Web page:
817 cases

(Greencastle, Ind.) Putnam County officials announced today that there have been 737 confirmed cases of COVID-19 in the county since March.  Putnam County is currently at a 6.5% positivity rate. For a further breakdown of cases please visit www.coronavirus.in.gov.    The positive case number also may include positive cases at the state correctional facility located in Putnam County. To learn more, visit https://www.in.gov/idoc/3780.htm

Putnam County Hospital continues to offer curbside COVID testing.  To schedule your appointment please go to https://scheduling.coronavirus.in.gov Testing hours are Tuesday-Friday 10:00am-6:00pm and Saturday 9:00am-2:00pm. If you have any further questions please call the COVID hotline at (765) 301-7019.  Putnam County Hospital asks that patients arrive no earlier than five minutes before their scheduled test to help with the flow of traffic.  When a patient arrives they will follow the COVID-19 testing signs.  These signs will direct them to the proper testing area. 

If you have been tested and are awaiting results please remember to follow the necessary precautions to help slow the spread.  Here are some helpful tips and reminders from the CDC.

Stay home and away from others:

  • Stay away from others while waiting for your COVID-19 test result, especially people who are at higher risk for getting very sick from COVID-19, such as older adults and people with other medical conditions, if possible.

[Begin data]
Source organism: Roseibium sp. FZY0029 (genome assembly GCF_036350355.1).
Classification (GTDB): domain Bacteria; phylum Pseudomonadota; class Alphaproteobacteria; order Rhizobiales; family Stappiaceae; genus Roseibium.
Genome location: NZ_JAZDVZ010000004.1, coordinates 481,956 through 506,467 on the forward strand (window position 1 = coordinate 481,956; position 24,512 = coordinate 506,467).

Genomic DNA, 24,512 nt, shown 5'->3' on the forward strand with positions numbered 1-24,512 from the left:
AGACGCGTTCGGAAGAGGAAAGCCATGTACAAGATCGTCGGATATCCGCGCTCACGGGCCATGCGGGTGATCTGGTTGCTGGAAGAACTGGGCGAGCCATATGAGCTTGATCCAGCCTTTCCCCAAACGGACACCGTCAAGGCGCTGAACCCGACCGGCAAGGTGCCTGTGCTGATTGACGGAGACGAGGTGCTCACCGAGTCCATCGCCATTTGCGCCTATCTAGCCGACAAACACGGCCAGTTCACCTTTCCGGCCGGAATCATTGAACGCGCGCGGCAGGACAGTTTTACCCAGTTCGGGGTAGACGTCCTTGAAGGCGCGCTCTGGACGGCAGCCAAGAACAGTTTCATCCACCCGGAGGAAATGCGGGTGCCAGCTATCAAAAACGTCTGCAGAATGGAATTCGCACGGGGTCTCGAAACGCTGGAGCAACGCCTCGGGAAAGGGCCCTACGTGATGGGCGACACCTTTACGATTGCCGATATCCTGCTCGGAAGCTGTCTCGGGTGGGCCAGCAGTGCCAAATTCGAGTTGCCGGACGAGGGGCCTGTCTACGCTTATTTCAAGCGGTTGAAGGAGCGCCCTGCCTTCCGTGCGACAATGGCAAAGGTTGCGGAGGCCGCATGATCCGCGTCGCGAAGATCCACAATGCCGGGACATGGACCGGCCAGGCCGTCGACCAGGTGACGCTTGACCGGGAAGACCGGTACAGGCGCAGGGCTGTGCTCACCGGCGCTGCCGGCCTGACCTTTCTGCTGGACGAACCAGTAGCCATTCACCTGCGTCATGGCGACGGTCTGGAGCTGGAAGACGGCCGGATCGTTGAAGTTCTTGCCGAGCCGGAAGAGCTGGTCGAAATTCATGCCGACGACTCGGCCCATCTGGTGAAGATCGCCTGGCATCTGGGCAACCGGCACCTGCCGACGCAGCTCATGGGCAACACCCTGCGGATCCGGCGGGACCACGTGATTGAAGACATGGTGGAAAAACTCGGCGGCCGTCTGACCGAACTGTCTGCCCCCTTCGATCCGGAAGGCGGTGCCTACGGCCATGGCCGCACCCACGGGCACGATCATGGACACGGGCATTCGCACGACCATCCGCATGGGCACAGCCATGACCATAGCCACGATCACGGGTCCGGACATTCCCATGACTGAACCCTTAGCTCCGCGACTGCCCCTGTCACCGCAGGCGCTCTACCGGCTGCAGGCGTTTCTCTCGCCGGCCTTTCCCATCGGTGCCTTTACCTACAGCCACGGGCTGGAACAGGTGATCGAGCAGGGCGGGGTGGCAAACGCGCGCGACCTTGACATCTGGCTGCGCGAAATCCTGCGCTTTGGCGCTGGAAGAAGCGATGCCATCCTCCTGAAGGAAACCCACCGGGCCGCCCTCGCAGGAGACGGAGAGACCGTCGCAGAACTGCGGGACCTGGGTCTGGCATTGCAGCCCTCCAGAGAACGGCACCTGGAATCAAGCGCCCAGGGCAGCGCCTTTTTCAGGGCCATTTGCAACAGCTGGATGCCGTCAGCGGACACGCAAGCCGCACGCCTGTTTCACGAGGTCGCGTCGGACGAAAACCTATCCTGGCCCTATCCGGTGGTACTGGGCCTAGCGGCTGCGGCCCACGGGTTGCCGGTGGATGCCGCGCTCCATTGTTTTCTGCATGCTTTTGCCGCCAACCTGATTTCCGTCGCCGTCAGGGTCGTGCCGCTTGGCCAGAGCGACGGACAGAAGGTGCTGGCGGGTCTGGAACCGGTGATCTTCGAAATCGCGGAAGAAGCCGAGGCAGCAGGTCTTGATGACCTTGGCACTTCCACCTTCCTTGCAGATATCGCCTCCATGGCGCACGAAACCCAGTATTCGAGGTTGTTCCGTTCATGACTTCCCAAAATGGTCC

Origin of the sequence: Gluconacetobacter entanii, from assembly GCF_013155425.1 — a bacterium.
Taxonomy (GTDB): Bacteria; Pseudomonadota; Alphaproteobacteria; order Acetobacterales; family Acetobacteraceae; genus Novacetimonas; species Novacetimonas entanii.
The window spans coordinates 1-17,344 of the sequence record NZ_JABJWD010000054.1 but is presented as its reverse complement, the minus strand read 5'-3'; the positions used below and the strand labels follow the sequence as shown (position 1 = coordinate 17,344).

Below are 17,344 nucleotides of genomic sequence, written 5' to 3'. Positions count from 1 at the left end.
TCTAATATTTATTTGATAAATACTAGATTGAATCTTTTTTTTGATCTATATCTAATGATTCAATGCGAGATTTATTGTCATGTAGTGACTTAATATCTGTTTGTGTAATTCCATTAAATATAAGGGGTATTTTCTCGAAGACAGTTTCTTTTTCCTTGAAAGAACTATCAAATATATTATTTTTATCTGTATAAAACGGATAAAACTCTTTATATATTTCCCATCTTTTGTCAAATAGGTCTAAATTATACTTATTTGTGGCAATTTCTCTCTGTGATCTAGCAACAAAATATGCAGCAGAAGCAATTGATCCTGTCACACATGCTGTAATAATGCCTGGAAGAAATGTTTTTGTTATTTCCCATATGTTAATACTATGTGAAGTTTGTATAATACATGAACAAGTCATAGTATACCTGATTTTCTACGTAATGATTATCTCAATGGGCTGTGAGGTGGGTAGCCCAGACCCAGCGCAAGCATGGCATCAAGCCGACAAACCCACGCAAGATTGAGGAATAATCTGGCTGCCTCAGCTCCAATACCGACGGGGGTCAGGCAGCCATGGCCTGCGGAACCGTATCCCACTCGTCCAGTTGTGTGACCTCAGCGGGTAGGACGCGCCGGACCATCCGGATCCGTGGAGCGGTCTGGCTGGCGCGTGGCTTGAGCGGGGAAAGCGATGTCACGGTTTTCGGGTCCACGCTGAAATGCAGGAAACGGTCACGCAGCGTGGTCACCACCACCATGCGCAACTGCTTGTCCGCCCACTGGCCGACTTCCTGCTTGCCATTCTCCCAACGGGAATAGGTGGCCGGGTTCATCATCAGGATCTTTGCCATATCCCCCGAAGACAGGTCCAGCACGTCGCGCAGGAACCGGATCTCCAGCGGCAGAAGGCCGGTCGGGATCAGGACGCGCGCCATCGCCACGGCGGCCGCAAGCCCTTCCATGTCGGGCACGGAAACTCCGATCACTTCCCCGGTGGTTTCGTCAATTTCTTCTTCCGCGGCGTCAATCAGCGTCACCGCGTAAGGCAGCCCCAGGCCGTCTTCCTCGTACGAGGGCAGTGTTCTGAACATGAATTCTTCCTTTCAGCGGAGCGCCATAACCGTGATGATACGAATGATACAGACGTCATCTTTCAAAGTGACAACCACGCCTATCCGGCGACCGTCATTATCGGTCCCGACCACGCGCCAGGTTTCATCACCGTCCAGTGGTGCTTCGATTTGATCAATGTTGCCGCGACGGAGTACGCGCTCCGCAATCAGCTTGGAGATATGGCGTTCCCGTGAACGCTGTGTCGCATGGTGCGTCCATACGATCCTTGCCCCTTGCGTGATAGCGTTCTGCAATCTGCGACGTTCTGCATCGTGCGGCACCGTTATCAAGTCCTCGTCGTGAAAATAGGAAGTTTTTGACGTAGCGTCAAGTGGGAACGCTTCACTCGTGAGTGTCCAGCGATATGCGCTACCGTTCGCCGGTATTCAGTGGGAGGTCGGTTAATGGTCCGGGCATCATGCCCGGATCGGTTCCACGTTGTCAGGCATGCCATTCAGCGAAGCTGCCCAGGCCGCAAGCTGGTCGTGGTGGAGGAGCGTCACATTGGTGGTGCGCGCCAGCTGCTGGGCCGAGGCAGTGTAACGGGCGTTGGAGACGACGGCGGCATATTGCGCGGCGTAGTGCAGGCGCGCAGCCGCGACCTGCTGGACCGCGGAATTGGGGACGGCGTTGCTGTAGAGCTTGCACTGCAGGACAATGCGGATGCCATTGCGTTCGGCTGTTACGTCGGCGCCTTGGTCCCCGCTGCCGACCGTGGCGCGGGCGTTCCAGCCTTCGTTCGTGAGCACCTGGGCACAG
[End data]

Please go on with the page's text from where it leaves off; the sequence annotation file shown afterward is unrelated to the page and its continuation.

• If you have been around someone with COVID-19, stay home and away from others for 14 days (self-quarantine) after your last contact with that person and monitor your health.
  • If you have a fever, cough or other symptoms of COVID-19, stay home and away from others (except to get medical care).
  • If you need support or assistance while in self-quarantine, your health department or community organizations may be able to provide assistance.

Monitor your health:

  • Watch for fever, cough, shortness of breath, or other symptoms of COVID-19. Remember, symptoms may appear 2-14 days after exposure to COVID-19.

Think about the people you have recently been around. While you wait for your COVID-19 test result, think about everyone you have been around recently. This will be important information to have available.  If your test is positive, someone from the health department may call you to check on your health, discuss who you have been around, and ask where you spent time while you may have been able to spread COVID-19 to others.

Follow your health department’s guidelines when you receive your COVID-19 test result.

  • Positive test, whether or not you have symptoms
  • Negative test and you do not have symptoms
    • If your test is negative and you do not have symptoms, continue to stay away from others (self-quarantine) for 14 days after your last exposure to COVID-19 and follow all recommendations from the health department.
    • A negative result before the end of your quarantine period does not rule out possible infection.
    • You do not need a repeat test unless you develop symptoms.
  • Negative test and you have symptoms
    • If your test is negative and you have symptoms you should continue to stay away from others (self-quarantine) for 14 days after your last exposure to COVID-19 and follow all recommendations from the health department. A second test and additional medical consultation may be needed if your symptoms do not improve.